Moodle is a very good classroom-assistant (web-enchancement) for traditional classes, too. I have 5 traditional classes using Moodle for web-enhanced activities, watching online videos, filing reports about the videos, and general discussions. Students are rating each others' reports about the movies they've watched online.
Classes had a 1st major test. I have the Moodle-classroom-assistant scores. So, I did a correlation of 1st test scores to classroom-assistant scores. In 3 sections, some 80 people or so, the correlation coefficient was .29 (p < .06). While just missing statistical signficance by a hair, the data show a positive correlation coefficient meaning that as classroom assistant grades increase, test grades increase. This is hard data indicating that Moodle is doing the job well as the web-enhanced "classroom assistant" in helping students to learn the material.
Just thought you would like to know there's hard data supporting the use of Moodle in a web-enhanced traditional classroom. Certainly the content has bearing on this correlation but, without Moodle, there would be no content to engage students in further learning.
It would be an interesting PhD dissertation to see 5 different platforms employed as classroom assistants, each with the same content, correlated to grades on reliable alternate tests or even same tests to discern the power of the platform to improve scores. I would hazard to guess that Moodle, being so engaging and fun as compared to the clunky proprietary non-pedagogical platforms, would show itself to be statistically significantly better in improving students' grades.
Somebody go do that dissertation, please.
I'd be interested to know what videos you used, and how big they were. Did you link to them elsewhere, or were they housed in your server? I've got several instructors who want to show videos, but often they are in old-fashioned "video" form, not digital. I could convert them somehow, I suppose, but wouldn't they make huge files?
Question number 2, what are your personal parameters for fair use? And do you restrict access to your course to make sure that no one else can watch the video?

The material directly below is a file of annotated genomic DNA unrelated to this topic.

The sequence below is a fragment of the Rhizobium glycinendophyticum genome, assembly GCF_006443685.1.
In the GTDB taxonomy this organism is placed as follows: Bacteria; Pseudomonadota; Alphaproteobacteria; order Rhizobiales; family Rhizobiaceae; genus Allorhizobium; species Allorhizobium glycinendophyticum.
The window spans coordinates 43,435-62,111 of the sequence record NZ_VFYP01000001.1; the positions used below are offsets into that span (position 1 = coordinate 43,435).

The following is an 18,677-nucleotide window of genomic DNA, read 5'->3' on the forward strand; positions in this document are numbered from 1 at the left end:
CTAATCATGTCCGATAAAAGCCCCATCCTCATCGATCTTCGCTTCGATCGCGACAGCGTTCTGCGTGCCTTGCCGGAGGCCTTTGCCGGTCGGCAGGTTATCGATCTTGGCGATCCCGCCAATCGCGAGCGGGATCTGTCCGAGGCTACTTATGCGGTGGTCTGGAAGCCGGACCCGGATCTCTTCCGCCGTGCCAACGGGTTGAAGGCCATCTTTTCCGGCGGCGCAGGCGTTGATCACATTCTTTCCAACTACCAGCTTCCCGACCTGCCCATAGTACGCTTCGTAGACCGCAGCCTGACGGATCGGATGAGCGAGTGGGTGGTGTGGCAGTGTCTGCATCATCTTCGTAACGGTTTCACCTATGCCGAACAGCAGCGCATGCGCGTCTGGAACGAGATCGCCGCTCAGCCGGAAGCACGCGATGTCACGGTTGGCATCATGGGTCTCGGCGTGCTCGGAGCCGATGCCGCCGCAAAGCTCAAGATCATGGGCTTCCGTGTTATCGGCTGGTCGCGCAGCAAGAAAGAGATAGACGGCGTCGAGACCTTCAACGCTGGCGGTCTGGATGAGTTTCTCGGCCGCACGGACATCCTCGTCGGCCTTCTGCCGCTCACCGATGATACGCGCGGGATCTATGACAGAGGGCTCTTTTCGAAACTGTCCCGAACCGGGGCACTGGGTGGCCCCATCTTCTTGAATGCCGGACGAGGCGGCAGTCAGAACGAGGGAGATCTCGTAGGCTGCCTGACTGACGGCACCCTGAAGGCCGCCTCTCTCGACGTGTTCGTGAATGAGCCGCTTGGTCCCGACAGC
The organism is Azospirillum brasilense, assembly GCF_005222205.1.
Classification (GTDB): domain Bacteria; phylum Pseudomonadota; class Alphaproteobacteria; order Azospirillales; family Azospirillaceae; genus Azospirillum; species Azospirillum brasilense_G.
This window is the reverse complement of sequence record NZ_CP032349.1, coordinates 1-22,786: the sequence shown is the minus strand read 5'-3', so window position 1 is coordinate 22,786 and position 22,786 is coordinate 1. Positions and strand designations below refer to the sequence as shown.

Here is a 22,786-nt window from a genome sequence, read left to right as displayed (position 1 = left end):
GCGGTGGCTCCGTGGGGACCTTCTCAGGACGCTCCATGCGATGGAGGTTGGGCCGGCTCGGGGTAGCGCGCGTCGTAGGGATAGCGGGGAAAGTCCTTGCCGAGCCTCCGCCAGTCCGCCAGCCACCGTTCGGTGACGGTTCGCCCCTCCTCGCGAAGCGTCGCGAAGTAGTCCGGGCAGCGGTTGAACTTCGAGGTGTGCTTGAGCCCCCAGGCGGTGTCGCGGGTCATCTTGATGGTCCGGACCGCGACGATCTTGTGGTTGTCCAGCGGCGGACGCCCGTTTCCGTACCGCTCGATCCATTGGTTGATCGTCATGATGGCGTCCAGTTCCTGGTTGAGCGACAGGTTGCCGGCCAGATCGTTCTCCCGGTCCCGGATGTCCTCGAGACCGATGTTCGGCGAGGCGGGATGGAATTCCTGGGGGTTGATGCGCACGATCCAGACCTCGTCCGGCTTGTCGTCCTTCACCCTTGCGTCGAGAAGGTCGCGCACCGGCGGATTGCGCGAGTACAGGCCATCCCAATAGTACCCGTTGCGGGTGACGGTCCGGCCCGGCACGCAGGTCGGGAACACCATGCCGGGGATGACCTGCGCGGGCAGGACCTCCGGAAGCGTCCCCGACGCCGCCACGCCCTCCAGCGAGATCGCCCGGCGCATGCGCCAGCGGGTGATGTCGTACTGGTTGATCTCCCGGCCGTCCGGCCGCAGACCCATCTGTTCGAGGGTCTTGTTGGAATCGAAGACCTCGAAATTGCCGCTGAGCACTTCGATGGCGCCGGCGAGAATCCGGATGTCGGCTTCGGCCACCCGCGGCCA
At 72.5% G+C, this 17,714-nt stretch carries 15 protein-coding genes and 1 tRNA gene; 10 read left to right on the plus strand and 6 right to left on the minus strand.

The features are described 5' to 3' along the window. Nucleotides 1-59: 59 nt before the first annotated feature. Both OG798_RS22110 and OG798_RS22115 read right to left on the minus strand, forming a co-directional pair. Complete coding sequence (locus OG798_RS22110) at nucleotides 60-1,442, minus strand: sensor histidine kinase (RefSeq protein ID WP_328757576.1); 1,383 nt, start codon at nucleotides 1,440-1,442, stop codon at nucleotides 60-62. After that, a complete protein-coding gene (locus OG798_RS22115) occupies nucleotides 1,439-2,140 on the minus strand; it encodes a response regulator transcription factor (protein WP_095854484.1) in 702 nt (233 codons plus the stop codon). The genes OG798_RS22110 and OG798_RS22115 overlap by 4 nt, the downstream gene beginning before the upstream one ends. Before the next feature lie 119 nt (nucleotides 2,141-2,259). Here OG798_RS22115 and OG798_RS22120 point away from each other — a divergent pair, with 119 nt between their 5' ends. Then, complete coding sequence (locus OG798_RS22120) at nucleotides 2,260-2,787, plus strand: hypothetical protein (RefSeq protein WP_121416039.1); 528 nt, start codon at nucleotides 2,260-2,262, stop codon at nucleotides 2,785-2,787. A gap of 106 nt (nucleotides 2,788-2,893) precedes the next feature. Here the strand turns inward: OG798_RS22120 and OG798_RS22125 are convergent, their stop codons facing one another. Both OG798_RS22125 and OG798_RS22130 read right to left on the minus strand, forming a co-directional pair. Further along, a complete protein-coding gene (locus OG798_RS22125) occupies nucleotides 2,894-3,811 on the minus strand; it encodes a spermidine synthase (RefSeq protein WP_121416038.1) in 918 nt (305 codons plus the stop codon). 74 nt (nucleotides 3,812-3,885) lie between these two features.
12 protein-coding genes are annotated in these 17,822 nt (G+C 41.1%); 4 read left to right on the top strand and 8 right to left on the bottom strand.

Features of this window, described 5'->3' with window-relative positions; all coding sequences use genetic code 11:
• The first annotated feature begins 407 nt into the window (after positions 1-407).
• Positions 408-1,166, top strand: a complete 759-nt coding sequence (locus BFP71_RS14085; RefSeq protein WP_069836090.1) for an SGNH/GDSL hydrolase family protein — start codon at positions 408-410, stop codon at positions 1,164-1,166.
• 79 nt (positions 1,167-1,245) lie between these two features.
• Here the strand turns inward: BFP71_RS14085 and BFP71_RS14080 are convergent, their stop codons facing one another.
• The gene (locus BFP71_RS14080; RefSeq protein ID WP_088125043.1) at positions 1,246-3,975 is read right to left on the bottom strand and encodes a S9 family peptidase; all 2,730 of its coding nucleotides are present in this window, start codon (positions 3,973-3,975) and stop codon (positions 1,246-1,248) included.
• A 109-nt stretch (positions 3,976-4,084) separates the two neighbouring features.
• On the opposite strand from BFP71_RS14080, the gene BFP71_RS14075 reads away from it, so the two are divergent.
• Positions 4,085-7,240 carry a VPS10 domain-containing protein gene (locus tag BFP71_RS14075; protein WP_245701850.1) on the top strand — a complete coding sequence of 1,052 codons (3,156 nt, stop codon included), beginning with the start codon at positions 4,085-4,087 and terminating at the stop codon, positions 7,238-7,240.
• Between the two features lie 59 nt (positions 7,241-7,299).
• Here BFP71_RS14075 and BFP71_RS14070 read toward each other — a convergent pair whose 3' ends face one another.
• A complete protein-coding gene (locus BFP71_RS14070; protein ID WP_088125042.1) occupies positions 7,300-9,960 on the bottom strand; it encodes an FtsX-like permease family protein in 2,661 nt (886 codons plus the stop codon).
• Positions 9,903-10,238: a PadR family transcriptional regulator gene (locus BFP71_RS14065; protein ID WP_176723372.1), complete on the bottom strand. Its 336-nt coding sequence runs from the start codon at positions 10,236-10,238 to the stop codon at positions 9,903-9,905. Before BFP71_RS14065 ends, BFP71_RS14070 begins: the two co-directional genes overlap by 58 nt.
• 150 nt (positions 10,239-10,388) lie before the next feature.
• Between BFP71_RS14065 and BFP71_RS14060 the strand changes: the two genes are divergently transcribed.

Depending on content interests, there are many difference online streaming resources for educational materials, e.g., Frontline, PBS, WGBH-Boston, and other public television broadcasting organizations. There are also several various foundations that house and support online video presentation materials, e.g., Annenberg Foundation, I believe. The school where I am located has a streaming video media server going and they're figuring out how to use it and what media in what format to put on it. But, if you have no streaming media server, there's plenty of it out on the web; I've used Google, of course, to track these down or also Alltheweb.com and used their video-search function there.
They're very pleased with how well Moodle works in conjunction with a "live" class.
Thanks for the note. Yes, Moodle works wonderfully well to assist a teacher in, for example, the following:
1) making assignments and maintaining deadlines
2) having students react to specific web-assigned activities including, for example, reading, listening to music, watching some video media, or other activity. Then to file a reaction/discussion about it online that other students see/rate.
3) Social constructivist pedagogy of students rating other students... that is a big plus. Students are very critical of other students' work, by an large.
4) Being able to give feedback to students; keep grades of assignment activities, etc.
It is a GREAT system and empowers students while they learn.